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I want to take a class, loop through it's properties, get the property value, and call a method passing that property value in. I think I can get the property values, but what does the lambda expression's body look like? What body is used to call a method on each property?

This is what I have so far...

Action<T> CreateExpression<T>( T obj )
{
 foreach( var property in typeof( T ).GetProperties() )
 {
  Expression value = Expression.Property( Expression.Constant( obj ), property );
  var method = Expression.Call( typeof( SomeType ), "SomeMethod", null, value );
 }

 // What expression body can be used that will call
 // all the method expressions for each property?
 var body = Expression...
 return Expression.Lambda<Action<T>>( body, ... ).Compile();
}
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5 Answers 5

up vote 2 down vote accepted

It depends on a few things.

  • does the method return anything? Expression in 3.5 can't do multiple separate "action" operations (a statement body), but you can cheat if you can do something with a fluent API:

    SomeMethod(obj.Prop1).SomeMethod(obj.Prop2).SomeMethod(obj.Prop3);
    

    (perhaps using generics to make it simpler)

  • do you have access to 4.0? In 4.0 there are additional Expression types allowing statement bodies and exactly what you ask for. I discuss some similar examples in an article here (look for Expression.Block, although this is based on a beta a while ago - it may have been renamed by now).

Alternative; since you are compiling to a delegate, consider that an Action<T> is multicast; you could build a set of simple operations, and combine them in the delegate; this would work in 3.5; for example:

using System;
using System.Linq.Expressions;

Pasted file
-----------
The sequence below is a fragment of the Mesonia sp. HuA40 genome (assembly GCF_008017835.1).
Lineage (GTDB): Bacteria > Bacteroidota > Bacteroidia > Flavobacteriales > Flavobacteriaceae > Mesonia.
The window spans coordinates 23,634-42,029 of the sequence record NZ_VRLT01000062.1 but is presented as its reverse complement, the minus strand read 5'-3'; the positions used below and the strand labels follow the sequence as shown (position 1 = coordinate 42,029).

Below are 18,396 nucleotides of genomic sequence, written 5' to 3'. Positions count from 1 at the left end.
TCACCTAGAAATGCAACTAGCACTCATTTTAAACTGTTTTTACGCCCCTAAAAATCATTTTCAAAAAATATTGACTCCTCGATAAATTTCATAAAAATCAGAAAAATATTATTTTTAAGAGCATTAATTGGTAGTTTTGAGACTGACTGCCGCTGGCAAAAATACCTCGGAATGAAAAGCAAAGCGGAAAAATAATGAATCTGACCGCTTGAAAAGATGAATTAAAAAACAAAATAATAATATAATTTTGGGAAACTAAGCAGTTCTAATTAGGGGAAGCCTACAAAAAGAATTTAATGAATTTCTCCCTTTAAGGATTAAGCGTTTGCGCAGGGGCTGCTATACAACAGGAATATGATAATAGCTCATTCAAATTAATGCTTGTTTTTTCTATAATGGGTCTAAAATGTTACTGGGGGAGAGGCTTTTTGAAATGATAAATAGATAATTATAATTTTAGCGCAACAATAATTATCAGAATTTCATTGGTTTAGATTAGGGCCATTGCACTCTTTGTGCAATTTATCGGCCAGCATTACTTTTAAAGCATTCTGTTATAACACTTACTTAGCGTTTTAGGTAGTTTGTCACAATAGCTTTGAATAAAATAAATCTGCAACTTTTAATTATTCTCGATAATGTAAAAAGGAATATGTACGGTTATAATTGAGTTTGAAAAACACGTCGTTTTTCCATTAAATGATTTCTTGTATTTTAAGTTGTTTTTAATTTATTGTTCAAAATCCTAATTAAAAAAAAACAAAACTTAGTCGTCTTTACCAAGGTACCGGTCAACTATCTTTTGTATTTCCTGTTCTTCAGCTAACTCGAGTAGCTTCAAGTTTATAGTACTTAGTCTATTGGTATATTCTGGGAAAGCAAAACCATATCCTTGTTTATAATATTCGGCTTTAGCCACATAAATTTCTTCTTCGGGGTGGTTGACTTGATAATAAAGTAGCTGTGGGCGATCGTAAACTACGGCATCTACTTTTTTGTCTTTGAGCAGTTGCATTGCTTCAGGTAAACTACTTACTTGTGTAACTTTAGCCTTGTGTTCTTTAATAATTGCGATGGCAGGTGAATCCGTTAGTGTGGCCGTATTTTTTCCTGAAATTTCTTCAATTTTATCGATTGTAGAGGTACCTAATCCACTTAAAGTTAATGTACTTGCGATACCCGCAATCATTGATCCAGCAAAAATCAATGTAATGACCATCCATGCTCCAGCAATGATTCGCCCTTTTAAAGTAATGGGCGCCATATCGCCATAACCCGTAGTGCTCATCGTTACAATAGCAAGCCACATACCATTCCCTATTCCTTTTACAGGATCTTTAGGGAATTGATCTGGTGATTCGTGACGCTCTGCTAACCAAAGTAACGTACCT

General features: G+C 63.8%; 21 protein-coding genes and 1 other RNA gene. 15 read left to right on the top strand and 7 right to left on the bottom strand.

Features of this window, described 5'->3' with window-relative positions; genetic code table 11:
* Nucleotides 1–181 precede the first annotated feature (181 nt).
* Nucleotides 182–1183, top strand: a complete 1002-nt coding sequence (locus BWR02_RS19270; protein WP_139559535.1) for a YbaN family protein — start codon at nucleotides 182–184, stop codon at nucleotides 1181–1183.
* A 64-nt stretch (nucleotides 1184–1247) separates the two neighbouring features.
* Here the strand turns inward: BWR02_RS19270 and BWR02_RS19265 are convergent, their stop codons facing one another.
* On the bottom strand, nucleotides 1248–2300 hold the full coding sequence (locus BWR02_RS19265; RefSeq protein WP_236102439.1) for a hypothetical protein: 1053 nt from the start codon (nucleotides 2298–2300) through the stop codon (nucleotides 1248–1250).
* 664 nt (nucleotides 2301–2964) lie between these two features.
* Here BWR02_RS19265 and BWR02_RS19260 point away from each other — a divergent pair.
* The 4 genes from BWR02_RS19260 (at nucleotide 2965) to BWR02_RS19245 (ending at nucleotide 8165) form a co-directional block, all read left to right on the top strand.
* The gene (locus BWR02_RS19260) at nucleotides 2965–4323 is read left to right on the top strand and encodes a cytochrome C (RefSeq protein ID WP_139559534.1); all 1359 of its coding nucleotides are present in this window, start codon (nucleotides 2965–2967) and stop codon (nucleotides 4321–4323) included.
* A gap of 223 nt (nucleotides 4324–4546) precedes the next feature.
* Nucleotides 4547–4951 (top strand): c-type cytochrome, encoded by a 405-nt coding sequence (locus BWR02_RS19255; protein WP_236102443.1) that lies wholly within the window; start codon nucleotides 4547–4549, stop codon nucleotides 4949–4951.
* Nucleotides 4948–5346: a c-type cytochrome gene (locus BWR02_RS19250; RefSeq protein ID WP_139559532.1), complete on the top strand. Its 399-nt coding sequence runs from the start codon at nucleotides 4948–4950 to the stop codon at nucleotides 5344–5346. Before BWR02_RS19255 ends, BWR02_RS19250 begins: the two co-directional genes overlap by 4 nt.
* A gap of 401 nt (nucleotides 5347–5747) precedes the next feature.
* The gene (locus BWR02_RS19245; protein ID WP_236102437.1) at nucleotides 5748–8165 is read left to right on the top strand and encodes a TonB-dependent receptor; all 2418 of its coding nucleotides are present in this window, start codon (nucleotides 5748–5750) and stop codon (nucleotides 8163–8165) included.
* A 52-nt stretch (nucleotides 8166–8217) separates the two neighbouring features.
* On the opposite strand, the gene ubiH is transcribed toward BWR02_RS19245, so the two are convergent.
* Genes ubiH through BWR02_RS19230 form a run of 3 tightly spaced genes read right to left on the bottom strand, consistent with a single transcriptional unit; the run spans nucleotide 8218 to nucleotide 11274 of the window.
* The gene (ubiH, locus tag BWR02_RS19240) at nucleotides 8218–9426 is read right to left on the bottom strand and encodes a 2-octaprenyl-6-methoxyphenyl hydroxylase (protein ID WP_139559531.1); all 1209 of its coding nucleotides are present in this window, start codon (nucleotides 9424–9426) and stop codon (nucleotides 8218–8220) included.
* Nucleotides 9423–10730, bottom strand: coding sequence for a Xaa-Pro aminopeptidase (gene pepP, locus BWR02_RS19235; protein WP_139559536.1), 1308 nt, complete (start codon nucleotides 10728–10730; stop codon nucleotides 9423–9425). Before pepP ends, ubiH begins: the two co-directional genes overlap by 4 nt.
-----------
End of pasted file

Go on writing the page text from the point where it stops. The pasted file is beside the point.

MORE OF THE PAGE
static class SomeType
{
    static void SomeMethod<T>(T value)
    {
        Console.WriteLine(value);
    }
}
class Customer
{
    public int Id { get; set; }
    public string Name { get; set; }
}
static class Program
{
    static readonly Action<Customer> action = CreateAction<Customer>();
    static void Main()
    {
        Customer cust = new Customer { Id = 123, Name = "Abc" };
        action(cust);
    }
    static Action<T> CreateAction<T>()
    {
        Action<T> result = null;
        var param = Expression.Parameter(typeof(T), "obj");
        foreach (var property in typeof(T).GetProperties(
            BindingFlags.Instance | BindingFlags.Public))
        {
            if (property.GetIndexParameters().Length > 0) continue;
            var propVal = Expression.Property(param, property);
            var call = Expression.Call(typeof(SomeType), "SomeMethod", new Type[] {propVal.Type}, propVal);
            result += Expression.Lambda<Action<T>>(call, param).Compile();
        }
        return result;
    }
}
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You can simulate it using AND too :) –  leppie Jan 15 '10 at 19:58
    
What, by having it return true each time?? I guess so. Or you could use null-coalescing. I'd rather use 4.0 though ;-p –  Marc Gravell Jan 15 '10 at 20:01
    
Trying out your multicast delegate option... –  Josh Close Jan 15 '10 at 20:14
    
@Marc Gravell: I was just playing around with this some more and I noticed that both your method and my method (stackoverflow.com/questions/2074283/…) throw a System.Security.VerificationException when invoked as var list = new List<int>(); CreateAction<List<int>>()(list); The message is "Operation could destabilize the runtime." Any ideas? –  Jason Jan 15 '10 at 20:41
    
Ah, it looks like it's puking on the indexer on List<int>. –  Jason Jan 15 '10 at 20:48
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Use the Block statement. The code below for example writes out the names of all properties

    static void WritePropertyNames()
    {
        TestObject lTestObject = new TestObject();
        PropertyInfo[] lProperty = typeof(TestObject).GetProperties();
        List<Expression> lExpressions = new List<Expression>();
        MethodInfo lMethodInfo = typeof(Console).GetMethod("WriteLine", new Type[] { typeof(string) });
        lProperty.ForEach(x =>
        {
            ConstantExpression lConstant = Expression.Constant(x.Name);
            MethodCallExpression lMethodCall = Expression.Call(lMethodInfo, lConstant);
            lExpressions.Add(lMethodCall);
        });
        BlockExpression lBlock = Expression.Block(lExpressions);